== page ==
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SU carburettor identification help


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#1 Catalina Park

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Posted 19 September 2011 - 09:40

A friend on another forum wants to know what sort of car these SU carbies are off.

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I am thinking British for obvious reasons but apart from that I have no idea. Can any of our experts help?

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#2 RTH

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Posted 19 September 2011 - 12:11

H1 or H2s from the 1930s ?

#3 Allan Lupton

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Posted 19 September 2011 - 14:02

Probably post-war with the distributor vacuum pipe. Tubular dowelled inlet ports, but only two of them, were what some BMC A and B series conversions used, and these look B series size.
If so, it's a conversion as Riley 1.5 used HD carbs (semi-downdraught); can't remember what the MGA used but the mixture control and air box are not MGA.
Actually, now I look a bit closer, the carbs are a bit unusual as the throttle spindle housing is integral with the mounting flange (normally well separate) and the flange shape is also unusual.

Edited by Allan Lupton, 19 September 2011 - 14:03.


#4 RTH

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Posted 19 September 2011 - 15:38

Not totally certain from the pictures are these in fact horizontally mounted i.e. the dashpots and float chambers in a vertical plane.
Is that a vacumn take off , some SUs had copper petrol drain pipes for excess petrol that lead away to under the engine just above the ground ?

These people certainly used to be very helpful

http://www.sucarb.co...lenHistory.aspx


http://www.sciperfor...ge_1822386.html

Edited by RTH, 19 September 2011 - 15:39.


#5 Allan Lupton

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Posted 19 September 2011 - 18:09

Not totally certain from the pictures are these in fact horizontally mounted i.e. the dashpots and float chambers in a vertical plane.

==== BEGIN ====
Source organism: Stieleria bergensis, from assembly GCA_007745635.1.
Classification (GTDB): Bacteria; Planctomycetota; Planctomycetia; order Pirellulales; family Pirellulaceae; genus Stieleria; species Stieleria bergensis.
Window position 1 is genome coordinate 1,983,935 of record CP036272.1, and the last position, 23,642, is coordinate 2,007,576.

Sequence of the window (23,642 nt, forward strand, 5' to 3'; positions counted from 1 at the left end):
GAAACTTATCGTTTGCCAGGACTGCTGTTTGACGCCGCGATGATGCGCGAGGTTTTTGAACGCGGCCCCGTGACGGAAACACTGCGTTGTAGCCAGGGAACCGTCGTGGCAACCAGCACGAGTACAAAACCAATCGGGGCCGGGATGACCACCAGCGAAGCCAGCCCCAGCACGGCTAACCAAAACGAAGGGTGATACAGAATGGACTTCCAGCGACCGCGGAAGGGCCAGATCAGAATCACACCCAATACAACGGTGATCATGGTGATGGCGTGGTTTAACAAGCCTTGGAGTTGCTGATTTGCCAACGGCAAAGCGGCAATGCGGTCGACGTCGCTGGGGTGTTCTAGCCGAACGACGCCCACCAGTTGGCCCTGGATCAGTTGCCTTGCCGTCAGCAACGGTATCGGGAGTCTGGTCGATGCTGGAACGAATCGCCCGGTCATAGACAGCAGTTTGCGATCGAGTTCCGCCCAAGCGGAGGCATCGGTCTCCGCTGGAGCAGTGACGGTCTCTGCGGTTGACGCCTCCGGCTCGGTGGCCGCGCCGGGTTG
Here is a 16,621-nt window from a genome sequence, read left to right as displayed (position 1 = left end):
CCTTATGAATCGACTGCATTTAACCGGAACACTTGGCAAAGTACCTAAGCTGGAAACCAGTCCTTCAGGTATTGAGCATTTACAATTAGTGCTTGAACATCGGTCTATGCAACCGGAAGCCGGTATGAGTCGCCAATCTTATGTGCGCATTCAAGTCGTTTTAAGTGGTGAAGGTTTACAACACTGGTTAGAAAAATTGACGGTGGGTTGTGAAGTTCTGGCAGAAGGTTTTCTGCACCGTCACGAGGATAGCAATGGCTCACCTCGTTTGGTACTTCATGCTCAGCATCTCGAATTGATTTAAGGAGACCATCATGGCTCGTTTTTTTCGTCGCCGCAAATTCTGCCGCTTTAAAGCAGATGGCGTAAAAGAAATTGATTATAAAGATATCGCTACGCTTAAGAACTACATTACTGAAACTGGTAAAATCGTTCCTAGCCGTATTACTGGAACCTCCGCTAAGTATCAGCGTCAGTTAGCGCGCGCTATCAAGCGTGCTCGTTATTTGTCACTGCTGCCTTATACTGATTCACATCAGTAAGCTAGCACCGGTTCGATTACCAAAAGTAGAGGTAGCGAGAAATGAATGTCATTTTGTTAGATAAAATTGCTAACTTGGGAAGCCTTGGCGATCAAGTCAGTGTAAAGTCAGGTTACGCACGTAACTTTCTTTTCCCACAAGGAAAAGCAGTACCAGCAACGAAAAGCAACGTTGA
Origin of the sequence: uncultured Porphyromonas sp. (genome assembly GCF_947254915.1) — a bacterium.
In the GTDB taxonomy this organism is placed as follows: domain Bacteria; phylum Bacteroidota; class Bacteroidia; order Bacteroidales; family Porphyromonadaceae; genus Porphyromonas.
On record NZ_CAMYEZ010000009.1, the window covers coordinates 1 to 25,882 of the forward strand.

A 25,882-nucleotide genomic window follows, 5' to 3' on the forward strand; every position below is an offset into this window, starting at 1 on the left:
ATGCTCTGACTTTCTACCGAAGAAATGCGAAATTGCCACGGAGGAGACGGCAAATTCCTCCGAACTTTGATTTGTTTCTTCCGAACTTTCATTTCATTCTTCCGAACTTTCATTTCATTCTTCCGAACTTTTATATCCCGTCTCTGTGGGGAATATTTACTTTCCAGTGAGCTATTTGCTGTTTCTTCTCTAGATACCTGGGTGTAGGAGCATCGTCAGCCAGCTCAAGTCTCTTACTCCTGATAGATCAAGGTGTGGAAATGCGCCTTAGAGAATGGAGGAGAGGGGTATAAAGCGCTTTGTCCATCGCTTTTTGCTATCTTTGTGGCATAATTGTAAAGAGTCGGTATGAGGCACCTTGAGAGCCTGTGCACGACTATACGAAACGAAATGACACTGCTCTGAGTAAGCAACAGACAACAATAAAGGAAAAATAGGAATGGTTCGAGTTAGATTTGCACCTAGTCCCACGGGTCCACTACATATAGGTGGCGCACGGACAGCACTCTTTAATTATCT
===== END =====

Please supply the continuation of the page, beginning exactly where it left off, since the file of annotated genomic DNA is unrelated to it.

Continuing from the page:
Is that a vacumn take off , some SUs had copper petrol drain pipes for excess petrol that lead away to under the engine just above the ground ?

The float chamber tops and the choke tubes look to me to be parallel which is why I agree that they are H as you wrote first, not HD.
The pipe starts as a tapping near where the throttle butterfly rests when shut which is the vacuum advance place. Overflows start between the float chamber top cover and the nut that secures it.


#6 cs3tcr

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Posted 19 September 2011 - 19:23

They're definately H type carbs, HD's had diagphragm jets, so didnt have the choke levers as pictured. They look like early post war carbs (pot metal bodies rather than aluminum), so i'm guessing they're off someting from around 1946-1951 or a conversion kit. The intake manifold looks like it may fit a side valve ford engine, but the air cleaner "box" looks like a mass produced item.

Edited by cs3tcr, 19 September 2011 - 21:47.


#7 Allan Lupton

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Posted 19 September 2011 - 23:08

Aaargh!
HS was what I intended to say they were not (semi-downdraught) rather than HD! Either way H type.
The short body, with throttle close to the mounting flange, was used for Triumph Heralds

#8 Wilyman

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Posted 20 September 2011 - 06:30

Aaargh!
HS was what I intended to say they were not (semi-downdraught) rather than HD! Either way H type.
The short body, with throttle close to the mounting flange, was used for Triumph Heralds




With the two bolt flange mounting they would not be bigger than 1.5", if that ? Certainly look Morris/Austin 90 Atlantic. Another thought could they have come off one of the "log" manifold bigger Austin/Morris Sixes?

Specialist literature on SU's insists that the float bowls be mounted to the front to avoid starvation under acceleration.
A theory that seems to be ignored by some manufacturers ie Triumph TR. Others ?

The contradiction to all this is the SU mounted Mini Coopers.